Concordia University to add accelerated learning centers in Frankenmuth and Dearborn
Concordia University Ann Arbor is expanding its programs to target working adults in different parts of the state. The private Christian university is creating an accelerated learning center in Frankenmuth and Dearborn, as part of its merger with its sister school, Concordia University Wisconsin. The expansion follows the model of Concordia University Wisconsin, which currently has 10 accelerated learning centers in Wisconsin.
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Rochelle Regenauer, Concordia University Wisconsin Centers and Accelerated Programs executive director, said the university started looking around different cities in Michigan in which to expand and got positive feedback from Frankenmuth and Dearborn.
“People there have been saying, ‘You’re exactly what we needed,’” she said.
Different than a traditional campus educational experience, accelerated learning centers offer a teaching model designed to accommodate the needs of working adults. Instead of shorter classes several days a week for several months, a typical course at an accelerated learning center meets for four hours one night a week and lasts for six weeks, Regenauer said.
She declined to reveal the cost of the expansion plans but said the university is significantly vested in the new centers. She said tuition costs will be the same as traditional Concordia University fees.
The centers plan to offer undergraduate courses in business, hospitality management, management of criminal justice and nursing, as well as a Master of Science program in organizational leadership and administration. But Regenauer said the course selection will be based on the needs of the community.
“We’re going to do the courses that are most conducive to everyone,” she said.
The university has opened administrative offices at 516 Main Street in downtown Frankenmuth and plans to rent out classroom space at Lutheran Home Care until it has enough enrollment to create a comprehensive learning center. In Dearborn, the university is in the process of leasing an inclusive administrative and teaching space at the Great Lakes Members Credit Union building at 22720 Michigan Ave.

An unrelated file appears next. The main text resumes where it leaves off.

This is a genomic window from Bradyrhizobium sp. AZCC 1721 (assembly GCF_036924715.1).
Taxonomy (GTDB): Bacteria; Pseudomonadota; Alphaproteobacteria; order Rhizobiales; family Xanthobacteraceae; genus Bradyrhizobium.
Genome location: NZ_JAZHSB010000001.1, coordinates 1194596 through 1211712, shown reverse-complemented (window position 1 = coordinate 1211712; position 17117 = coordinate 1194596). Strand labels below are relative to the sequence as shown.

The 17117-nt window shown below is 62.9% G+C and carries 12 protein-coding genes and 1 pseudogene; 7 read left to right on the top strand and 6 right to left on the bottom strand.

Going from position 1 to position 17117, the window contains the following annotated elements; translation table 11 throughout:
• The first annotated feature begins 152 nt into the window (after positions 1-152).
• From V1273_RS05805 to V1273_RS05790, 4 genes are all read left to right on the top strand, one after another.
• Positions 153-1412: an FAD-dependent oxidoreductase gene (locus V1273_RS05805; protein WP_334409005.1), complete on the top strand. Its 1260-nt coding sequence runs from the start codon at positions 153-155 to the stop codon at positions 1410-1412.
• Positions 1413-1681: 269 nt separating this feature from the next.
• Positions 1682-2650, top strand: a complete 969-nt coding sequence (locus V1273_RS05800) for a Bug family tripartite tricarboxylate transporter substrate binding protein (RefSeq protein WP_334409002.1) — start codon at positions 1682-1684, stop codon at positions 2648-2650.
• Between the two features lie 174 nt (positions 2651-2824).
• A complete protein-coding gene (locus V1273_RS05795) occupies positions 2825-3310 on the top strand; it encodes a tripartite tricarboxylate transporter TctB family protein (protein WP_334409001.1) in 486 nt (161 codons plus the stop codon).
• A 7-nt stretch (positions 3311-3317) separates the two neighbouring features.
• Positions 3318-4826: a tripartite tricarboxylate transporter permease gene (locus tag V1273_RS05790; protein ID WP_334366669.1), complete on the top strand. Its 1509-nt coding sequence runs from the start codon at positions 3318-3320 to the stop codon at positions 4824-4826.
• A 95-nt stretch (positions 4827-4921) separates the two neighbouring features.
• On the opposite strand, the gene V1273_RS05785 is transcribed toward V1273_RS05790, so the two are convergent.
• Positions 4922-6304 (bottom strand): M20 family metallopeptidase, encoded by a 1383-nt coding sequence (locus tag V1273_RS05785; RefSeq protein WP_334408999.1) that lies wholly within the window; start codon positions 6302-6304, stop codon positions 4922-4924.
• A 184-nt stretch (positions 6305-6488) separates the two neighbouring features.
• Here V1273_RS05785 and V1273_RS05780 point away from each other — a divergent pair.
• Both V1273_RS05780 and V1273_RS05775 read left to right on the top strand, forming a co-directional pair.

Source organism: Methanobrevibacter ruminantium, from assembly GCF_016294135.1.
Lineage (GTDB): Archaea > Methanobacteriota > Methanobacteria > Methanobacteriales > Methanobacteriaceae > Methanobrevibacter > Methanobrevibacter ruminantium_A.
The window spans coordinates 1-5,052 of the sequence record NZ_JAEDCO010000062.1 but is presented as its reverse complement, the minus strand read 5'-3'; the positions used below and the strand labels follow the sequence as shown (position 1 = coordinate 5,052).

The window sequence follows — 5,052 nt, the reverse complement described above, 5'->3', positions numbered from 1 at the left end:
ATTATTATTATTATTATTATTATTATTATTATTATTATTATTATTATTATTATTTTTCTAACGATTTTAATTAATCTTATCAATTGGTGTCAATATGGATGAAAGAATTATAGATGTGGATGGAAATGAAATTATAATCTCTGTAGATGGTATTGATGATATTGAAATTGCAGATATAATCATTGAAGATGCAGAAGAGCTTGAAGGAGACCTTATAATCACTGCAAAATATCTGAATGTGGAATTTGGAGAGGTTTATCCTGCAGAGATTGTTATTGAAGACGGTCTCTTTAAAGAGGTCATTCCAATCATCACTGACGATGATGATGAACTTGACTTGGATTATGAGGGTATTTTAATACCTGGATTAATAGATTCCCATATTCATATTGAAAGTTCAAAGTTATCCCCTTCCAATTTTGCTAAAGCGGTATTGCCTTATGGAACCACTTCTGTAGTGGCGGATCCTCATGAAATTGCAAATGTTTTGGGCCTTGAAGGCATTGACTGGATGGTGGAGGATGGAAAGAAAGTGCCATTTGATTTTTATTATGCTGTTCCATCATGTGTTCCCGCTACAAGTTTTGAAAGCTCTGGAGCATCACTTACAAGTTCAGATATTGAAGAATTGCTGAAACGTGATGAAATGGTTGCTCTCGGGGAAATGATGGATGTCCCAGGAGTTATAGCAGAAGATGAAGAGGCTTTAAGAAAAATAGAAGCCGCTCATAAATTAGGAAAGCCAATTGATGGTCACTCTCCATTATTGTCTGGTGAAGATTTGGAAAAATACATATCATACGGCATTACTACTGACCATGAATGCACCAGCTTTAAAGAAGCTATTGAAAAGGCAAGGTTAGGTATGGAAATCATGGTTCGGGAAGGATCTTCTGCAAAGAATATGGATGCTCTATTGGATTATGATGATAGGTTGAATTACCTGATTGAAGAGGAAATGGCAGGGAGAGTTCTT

Lynn Zuellig, former chief operating officer of Lutheran Home Care in Frankenmuth, will lead the Frankenmuth center as Center Director and Student Manager. Saul Davis, a former partner with Cophec retail clinic, will take on the same role at the Dearborn center.
As the new centers establish themselves, Zuellig said she expects initial courses in Frankenmuth to be small in volume but good in educational value with significant growth prospects.
“We hope that we begin to establish a strong student base and that we identify the needs of the community and match the programs offering to what the students’ needs are,” she said.
Davis said the new center provides a quality option for non-traditional students.
“A lot of people, they work and they have families and they put things off and put them off,” he said. “But the way that this is situated, it provides an option for people who have those responsibilities to pursue a degree.”
The Frankenmuth center will host a community welcome and outreach event from 5 to 8 p.m., Jan. 10, at the Bavarian Inn Restaurant at 713 S. Main St., in Frankenmuth. The session is welcome to prospective students and community members and will provide information about the center, courses and tuition and will have representatives available to answer questions.
Davis said he will organize a similar event in Dearborn sometime in mid-to-late January, but plans have not yet been finalized.
Concordia University Ann Arbor announced its merger with Concordia University Wisconsin earlier this year, after facing a dwindling student population and $18 million in debt. The merger, expected to be completed in mid-2013, gives Concordia University Wisconsin financial and managerial control over the Ann Arbor campus.
Regenauer said there are not any more centers planned until the merger is final, but there will be more to come.
“I expect us to be offering more centers, absolutely,” she said, “Once we find out what are their needs.”